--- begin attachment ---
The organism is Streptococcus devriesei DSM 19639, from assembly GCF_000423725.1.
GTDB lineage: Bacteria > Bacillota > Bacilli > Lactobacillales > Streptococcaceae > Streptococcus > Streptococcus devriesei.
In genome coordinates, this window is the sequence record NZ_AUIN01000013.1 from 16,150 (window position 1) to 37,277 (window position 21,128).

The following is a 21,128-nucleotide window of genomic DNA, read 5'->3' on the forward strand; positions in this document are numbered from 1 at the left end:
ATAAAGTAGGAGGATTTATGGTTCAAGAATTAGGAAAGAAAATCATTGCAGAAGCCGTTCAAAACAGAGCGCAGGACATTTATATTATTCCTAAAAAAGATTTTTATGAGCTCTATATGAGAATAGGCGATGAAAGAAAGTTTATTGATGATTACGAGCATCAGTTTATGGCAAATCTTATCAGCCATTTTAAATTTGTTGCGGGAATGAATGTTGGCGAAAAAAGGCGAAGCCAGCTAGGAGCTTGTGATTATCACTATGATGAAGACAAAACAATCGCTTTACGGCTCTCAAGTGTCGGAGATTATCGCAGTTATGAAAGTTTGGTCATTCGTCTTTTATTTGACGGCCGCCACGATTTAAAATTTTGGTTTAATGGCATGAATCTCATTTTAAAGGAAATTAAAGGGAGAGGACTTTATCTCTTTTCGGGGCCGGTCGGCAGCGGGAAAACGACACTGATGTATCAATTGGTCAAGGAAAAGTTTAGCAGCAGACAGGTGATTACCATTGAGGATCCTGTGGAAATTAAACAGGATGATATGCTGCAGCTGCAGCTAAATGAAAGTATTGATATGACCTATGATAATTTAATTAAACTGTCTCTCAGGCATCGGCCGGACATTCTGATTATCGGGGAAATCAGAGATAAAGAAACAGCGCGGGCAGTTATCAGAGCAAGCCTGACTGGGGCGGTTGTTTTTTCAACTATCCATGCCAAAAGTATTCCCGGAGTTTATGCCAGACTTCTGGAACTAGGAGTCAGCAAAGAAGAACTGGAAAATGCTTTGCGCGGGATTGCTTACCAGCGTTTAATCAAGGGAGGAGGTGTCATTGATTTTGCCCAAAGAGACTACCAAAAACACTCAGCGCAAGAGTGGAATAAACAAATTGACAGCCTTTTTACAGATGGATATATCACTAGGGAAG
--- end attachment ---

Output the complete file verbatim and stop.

The organism is Streptococcus devriesei DSM 19639, from assembly GCF_000423725.1.
GTDB lineage: Bacteria > Bacillota > Bacilli > Lactobacillales > Streptococcaceae > Streptococcus > Streptococcus devriesei.
In genome coordinates, this window is the sequence record NZ_AUIN01000013.1 from 16,150 (window position 1) to 37,277 (window position 21,128).

The following is a 21,128-nucleotide window of genomic DNA, read 5'->3' on the forward strand; positions in this document are numbered from 1 at the left end:
ATAAAGTAGGAGGATTTATGGTTCAAGAATTAGGAAAGAAAATCATTGCAGAAGCCGTTCAAAACAGAGCGCAGGACATTTATATTATTCCTAAAAAAGATTTTTATGAGCTCTATATGAGAATAGGCGATGAAAGAAAGTTTATTGATGATTACGAGCATCAGTTTATGGCAAATCTTATCAGCCATTTTAAATTTGTTGCGGGAATGAATGTTGGCGAAAAAAGGCGAAGCCAGCTAGGAGCTTGTGATTATCACTATGATGAAGACAAAACAATCGCTTTACGGCTCTCAAGTGTCGGAGATTATCGCAGTTATGAAAGTTTGGTCATTCGTCTTTTATTTGACGGCCGCCACGATTTAAAATTTTGGTTTAATGGCATGAATCTCATTTTAAAGGAAATTAAAGGGAGAGGACTTTATCTCTTTTCGGGGCCGGTCGGCAGCGGGAAAACGACACTGATGTATCAATTGGTCAAGGAAAAGTTTAGCAGCAGACAGGTGATTACCATTGAGGATCCTGTGGAAATTAAACAGGATGATATGCTGCAGCTGCAGCTAAATGAAAGTATTGATATGACCTATGATAATTTAATTAAACTGTCTCTCAGGCATCGGCCGGACATTCTGATTATCGGGGAAATCAGAGATAAAGAAACAGCGCGGGCAGTTATCAGAGCAAGCCTGACTGGGGCGGTTGTTTTTTCAACTATCCATGCCAAAAGTATTCCCGGAGTTTATGCCAGACTTCTGGAACTAGGAGTCAGCAAAGAAGAACTGGAAAATGCTTTGCGCGGGATTGCTTACCAGCGTTTAATCAAGGGAGGAGGTGTCATTGATTTTGCCCAAAGAGACTACCAAAAACACTCAGCGCAAGAGTGGAATAAACAAATTGACAGCCTTTTTACAGATGGATATATCACTAGGGAAG